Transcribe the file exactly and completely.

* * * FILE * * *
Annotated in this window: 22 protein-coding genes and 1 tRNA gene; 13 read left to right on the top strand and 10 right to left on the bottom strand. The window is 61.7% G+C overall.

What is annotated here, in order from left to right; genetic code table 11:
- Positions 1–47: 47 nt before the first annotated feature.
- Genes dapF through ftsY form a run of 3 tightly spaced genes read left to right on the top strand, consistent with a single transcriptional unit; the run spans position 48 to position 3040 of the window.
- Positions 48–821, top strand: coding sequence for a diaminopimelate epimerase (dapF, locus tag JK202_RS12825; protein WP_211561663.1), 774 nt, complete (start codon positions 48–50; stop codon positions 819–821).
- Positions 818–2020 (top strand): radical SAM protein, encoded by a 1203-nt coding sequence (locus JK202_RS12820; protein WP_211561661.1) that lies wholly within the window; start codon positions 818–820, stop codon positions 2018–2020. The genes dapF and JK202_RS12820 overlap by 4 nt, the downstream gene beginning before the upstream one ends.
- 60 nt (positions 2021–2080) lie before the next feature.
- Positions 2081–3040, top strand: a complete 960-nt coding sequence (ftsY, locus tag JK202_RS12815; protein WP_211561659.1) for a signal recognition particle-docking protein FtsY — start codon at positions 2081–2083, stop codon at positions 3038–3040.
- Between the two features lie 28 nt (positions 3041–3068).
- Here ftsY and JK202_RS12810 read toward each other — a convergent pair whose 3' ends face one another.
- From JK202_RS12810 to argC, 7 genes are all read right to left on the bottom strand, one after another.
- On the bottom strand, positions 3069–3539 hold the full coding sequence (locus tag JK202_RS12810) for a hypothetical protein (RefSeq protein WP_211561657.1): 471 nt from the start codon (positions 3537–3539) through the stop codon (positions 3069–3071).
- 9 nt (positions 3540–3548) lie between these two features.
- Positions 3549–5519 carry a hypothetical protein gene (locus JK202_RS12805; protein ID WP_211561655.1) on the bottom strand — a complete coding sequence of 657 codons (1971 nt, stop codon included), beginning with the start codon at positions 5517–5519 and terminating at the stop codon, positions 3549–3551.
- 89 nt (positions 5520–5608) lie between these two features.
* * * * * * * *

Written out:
Annotated in this window: 22 protein-coding genes and 1 tRNA gene; 13 read left to right on the top strand and 10 right to left on the bottom strand. The window is 61.7% G+C overall.

What is annotated here, in order from left to right; genetic code table 11:
- Positions 1–47: 47 nt before the first annotated feature.
- Genes dapF through ftsY form a run of 3 tightly spaced genes read left to right on the top strand, consistent with a single transcriptional unit; the run spans position 48 to position 3040 of the window.
- Positions 48–821, top strand: coding sequence for a diaminopimelate epimerase (dapF, locus tag JK202_RS12825; protein WP_211561663.1), 774 nt, complete (start codon positions 48–50; stop codon positions 819–821).
- Positions 818–2020 (top strand): radical SAM protein, encoded by a 1203-nt coding sequence (locus JK202_RS12820; protein WP_211561661.1) that lies wholly within the window; start codon positions 818–820, stop codon positions 2018–2020. The genes dapF and JK202_RS12820 overlap by 4 nt, the downstream gene beginning before the upstream one ends.
- 60 nt (positions 2021–2080) lie before the next feature.
- Positions 2081–3040, top strand: a complete 960-nt coding sequence (ftsY, locus tag JK202_RS12815; protein WP_211561659.1) for a signal recognition particle-docking protein FtsY — start codon at positions 2081–2083, stop codon at positions 3038–3040.
- Between the two features lie 28 nt (positions 3041–3068).
- Here ftsY and JK202_RS12810 read toward each other — a convergent pair whose 3' ends face one another.
- From JK202_RS12810 to argC, 7 genes are all read right to left on the bottom strand, one after another.
- On the bottom strand, positions 3069–3539 hold the full coding sequence (locus tag JK202_RS12810) for a hypothetical protein (RefSeq protein WP_211561657.1): 471 nt from the start codon (positions 3537–3539) through the stop codon (positions 3069–3071).
- 9 nt (positions 3540–3548) lie between these two features.
- Positions 3549–5519 carry a hypothetical protein gene (locus JK202_RS12805; protein ID WP_211561655.1) on the bottom strand — a complete coding sequence of 657 codons (1971 nt, stop codon included), beginning with the start codon at positions 5517–5519 and terminating at the stop codon, positions 3549–3551.
- 89 nt (positions 5520–5608) lie between these two features.